I avoid letting garbage build up in my area (food wrappers, drinks, etc.). The space needs to look tidy and professional.
You have your table set up, you’re ready to go. Now the real work begins. How you present yourself makes a huge difference in how people receive you, no matter what. You’ll have to discover what works for you best. However, here are three things I always do that I think most people can and should apply.
– I nod and say hello to everyone who makes eye contact with me. If they linger, I politely ask if I could tell them about my work. Sometimes people don’t understand that you’re the author (despite the signage, your vendor badge, etc.) so this is a good opening line.
– I show respect and kindness to anyone willing to stop at my table, whether I think they’ll buy a book or not, because you never want to seem like a jerk, and if you are that’s how people will remember you. Plus, I’m just grateful people are showing interest and I show it!
– Even if the con isn’t going well, or I’m not feeling it, I try to reset my mindset or I don’t let it show. Cons are very karmic; if you put bad energy out, people will shy away from you. I’m here as a professional and part of that means setting aside my personal feelings for the betterment of my brand.
You can still be super chill, fun to be around, and the badass author you are while still remaining professional.
Okay, you’re still here! Sweet! Let’s talk about how to sell your books, because moving books is still an important part of a con. Fixating on making money, not a part of it. Getting your books into the hands of new readers, definitely part of it.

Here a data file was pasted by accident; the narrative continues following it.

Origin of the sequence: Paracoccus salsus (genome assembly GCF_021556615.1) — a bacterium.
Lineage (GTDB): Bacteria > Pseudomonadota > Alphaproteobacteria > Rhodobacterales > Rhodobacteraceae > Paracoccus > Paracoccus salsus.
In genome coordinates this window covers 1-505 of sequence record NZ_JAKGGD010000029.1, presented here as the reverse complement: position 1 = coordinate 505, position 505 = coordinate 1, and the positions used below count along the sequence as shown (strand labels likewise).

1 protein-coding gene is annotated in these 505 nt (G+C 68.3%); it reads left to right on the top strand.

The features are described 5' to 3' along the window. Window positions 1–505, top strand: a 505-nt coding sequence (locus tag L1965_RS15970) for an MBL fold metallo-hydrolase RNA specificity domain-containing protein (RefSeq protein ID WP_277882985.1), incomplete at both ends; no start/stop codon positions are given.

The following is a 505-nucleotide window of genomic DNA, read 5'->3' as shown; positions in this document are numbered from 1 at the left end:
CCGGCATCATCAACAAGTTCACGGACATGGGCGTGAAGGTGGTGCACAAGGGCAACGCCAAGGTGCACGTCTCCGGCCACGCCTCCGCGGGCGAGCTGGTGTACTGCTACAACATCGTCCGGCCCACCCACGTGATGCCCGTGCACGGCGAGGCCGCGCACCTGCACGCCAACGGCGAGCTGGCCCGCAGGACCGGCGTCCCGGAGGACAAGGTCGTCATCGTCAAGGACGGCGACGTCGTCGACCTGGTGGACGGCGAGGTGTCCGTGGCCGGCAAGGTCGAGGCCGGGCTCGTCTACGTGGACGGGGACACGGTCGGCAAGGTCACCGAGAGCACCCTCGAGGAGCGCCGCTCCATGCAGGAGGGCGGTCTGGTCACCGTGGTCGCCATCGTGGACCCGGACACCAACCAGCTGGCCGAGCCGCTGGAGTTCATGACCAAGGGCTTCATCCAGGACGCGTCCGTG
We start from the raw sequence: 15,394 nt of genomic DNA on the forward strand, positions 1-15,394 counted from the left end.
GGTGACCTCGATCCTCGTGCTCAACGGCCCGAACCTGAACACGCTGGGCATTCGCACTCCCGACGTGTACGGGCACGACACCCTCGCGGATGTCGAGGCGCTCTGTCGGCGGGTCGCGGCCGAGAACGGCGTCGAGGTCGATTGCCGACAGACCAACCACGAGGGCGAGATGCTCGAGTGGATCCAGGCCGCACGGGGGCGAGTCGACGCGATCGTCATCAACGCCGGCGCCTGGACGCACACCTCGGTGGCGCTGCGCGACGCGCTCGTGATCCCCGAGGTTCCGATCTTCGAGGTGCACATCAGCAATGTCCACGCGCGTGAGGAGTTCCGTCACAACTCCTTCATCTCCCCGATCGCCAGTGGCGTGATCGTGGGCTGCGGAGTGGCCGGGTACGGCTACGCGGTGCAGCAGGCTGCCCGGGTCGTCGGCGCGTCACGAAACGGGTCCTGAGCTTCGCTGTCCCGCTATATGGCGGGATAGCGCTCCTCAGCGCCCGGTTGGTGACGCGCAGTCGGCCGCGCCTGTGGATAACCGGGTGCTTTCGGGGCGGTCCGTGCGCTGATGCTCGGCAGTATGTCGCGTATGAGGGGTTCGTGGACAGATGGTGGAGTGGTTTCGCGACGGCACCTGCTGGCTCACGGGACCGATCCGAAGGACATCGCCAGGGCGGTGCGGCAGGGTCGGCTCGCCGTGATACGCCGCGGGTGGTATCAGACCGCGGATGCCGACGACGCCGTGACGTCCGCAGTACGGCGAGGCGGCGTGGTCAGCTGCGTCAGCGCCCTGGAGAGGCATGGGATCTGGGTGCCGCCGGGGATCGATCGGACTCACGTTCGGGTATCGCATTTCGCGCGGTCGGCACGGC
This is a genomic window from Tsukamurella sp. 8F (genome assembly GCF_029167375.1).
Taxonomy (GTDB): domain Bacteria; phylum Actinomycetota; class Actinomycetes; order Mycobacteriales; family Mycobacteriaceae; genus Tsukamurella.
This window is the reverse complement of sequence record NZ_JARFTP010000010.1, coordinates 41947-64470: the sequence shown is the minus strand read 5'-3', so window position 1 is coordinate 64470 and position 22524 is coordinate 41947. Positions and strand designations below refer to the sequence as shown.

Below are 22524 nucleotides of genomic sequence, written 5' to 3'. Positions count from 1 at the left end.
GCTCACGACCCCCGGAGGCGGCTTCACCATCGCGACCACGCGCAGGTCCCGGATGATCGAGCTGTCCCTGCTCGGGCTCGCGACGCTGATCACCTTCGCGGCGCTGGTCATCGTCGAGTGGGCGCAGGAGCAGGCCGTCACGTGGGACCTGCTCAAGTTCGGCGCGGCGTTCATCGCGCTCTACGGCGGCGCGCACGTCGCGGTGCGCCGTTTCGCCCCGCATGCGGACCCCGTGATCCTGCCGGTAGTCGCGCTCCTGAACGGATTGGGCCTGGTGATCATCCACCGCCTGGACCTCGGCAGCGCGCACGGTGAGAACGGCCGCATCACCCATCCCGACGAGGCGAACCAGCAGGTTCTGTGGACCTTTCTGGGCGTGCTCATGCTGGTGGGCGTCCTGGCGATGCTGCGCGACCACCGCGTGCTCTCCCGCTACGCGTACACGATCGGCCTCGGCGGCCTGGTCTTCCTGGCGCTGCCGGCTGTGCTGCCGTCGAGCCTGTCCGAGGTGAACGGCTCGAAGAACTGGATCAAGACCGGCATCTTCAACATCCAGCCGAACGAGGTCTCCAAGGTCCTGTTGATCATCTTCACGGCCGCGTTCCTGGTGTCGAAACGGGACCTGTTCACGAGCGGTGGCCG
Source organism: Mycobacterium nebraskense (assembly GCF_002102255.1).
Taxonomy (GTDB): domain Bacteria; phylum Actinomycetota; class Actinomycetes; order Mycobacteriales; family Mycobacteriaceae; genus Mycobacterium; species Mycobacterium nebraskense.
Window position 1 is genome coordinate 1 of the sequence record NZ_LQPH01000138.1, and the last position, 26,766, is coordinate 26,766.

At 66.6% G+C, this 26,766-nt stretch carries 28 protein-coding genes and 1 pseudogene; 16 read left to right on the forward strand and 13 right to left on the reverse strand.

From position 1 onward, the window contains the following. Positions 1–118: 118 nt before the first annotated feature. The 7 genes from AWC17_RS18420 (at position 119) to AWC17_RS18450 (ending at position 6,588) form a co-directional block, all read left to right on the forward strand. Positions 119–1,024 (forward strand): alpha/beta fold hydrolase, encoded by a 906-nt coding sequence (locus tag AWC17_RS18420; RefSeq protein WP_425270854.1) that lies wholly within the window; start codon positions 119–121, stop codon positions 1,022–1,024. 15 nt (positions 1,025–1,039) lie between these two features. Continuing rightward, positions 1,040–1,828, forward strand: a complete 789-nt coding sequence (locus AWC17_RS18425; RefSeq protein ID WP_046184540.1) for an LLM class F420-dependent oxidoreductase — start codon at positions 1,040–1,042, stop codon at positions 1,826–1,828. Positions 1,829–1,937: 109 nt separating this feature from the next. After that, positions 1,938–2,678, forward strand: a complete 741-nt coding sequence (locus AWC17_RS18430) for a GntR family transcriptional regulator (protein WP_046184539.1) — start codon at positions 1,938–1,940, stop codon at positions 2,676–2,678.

The Holy Spiel, the Thing That Will Sell Your Book, is vital! A spiel is the sentence you say after, “Can I tell you about my work?” and you get a yes. I point to The Undead Situation and say, “Zombie apocalypse from a sociopath’s point of view.” Then if they’re nodding, seem to be interested, I will point to Pulse and say, “Mutated parasite that turns people into murderous psychopaths.”
If you have an accolades, like a significant review or you made it on a top list, toss that in. You have seconds to pitch your book to a potential reader, don’t waste it!
I’ve heard other author’s spiels so many times, I could confidently try and sell their books. They’ve heard mine so many times they could do the same for me. As a matter of fact, we’ve done this before.
At the end of the day, each convention is unique. If you come prepared with the right mindset and basics, you can make it through anything. Conventions get better as you gain more experience on how to handle them, so if your first experience is bad, don’t write them off forever.
I hope this blog helped you new convention goers even a little bit, and if you have any questions please let me know! I would love to share any advice I have.